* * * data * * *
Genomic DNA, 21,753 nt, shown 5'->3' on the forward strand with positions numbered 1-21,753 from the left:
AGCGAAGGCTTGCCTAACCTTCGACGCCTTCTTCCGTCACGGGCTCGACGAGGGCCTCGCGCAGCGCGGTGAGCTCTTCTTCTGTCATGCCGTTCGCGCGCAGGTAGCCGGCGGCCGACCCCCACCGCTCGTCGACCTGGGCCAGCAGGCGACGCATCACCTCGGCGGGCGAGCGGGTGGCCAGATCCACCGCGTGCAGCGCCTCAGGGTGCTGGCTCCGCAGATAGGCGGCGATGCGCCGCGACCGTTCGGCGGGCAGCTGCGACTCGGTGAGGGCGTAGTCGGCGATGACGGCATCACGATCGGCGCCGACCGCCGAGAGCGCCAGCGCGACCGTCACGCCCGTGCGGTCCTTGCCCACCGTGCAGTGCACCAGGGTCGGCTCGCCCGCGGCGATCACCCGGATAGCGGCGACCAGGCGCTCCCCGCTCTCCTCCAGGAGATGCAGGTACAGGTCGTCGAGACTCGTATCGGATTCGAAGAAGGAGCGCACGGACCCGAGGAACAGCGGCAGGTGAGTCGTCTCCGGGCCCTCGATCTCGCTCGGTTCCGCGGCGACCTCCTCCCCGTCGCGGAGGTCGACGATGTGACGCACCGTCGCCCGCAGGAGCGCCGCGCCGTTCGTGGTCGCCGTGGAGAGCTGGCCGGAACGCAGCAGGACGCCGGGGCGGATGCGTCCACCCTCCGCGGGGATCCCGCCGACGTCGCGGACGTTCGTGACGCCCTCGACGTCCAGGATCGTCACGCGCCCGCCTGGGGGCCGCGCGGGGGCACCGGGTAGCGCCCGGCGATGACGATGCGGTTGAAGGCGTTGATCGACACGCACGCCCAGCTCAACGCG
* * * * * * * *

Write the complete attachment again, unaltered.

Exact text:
Genomic DNA, 21,753 nt, shown 5'->3' on the forward strand with positions numbered 1-21,753 from the left:
AGCGAAGGCTTGCCTAACCTTCGACGCCTTCTTCCGTCACGGGCTCGACGAGGGCCTCGCGCAGCGCGGTGAGCTCTTCTTCTGTCATGCCGTTCGCGCGCAGGTAGCCGGCGGCCGACCCCCACCGCTCGTCGACCTGGGCCAGCAGGCGACGCATCACCTCGGCGGGCGAGCGGGTGGCCAGATCCACCGCGTGCAGCGCCTCAGGGTGCTGGCTCCGCAGATAGGCGGCGATGCGCCGCGACCGTTCGGCGGGCAGCTGCGACTCGGTGAGGGCGTAGTCGGCGATGACGGCATCACGATCGGCGCCGACCGCCGAGAGCGCCAGCGCGACCGTCACGCCCGTGCGGTCCTTGCCCACCGTGCAGTGCACCAGGGTCGGCTCGCCCGCGGCGATCACCCGGATAGCGGCGACCAGGCGCTCCCCGCTCTCCTCCAGGAGATGCAGGTACAGGTCGTCGAGACTCGTATCGGATTCGAAGAAGGAGCGCACGGACCCGAGGAACAGCGGCAGGTGAGTCGTCTCCGGGCCCTCGATCTCGCTCGGTTCCGCGGCGACCTCCTCCCCGTCGCGGAGGTCGACGATGTGACGCACCGTCGCCCGCAGGAGCGCCGCGCCGTTCGTGGTCGCCGTGGAGAGCTGGCCGGAACGCAGCAGGACGCCGGGGCGGATGCGTCCACCCTCCGCGGGGATCCCGCCGACGTCGCGGACGTTCGTGACGCCCTCGACGTCCAGGATCGTCACGCGCCCGCCTGGGGGCCGCGCGGGGGCACCGGGTAGCGCCCGGCGATGACGATGCGGTTGAAGGCGTTGATCGACACGCACGCCCAGCTCAACGCG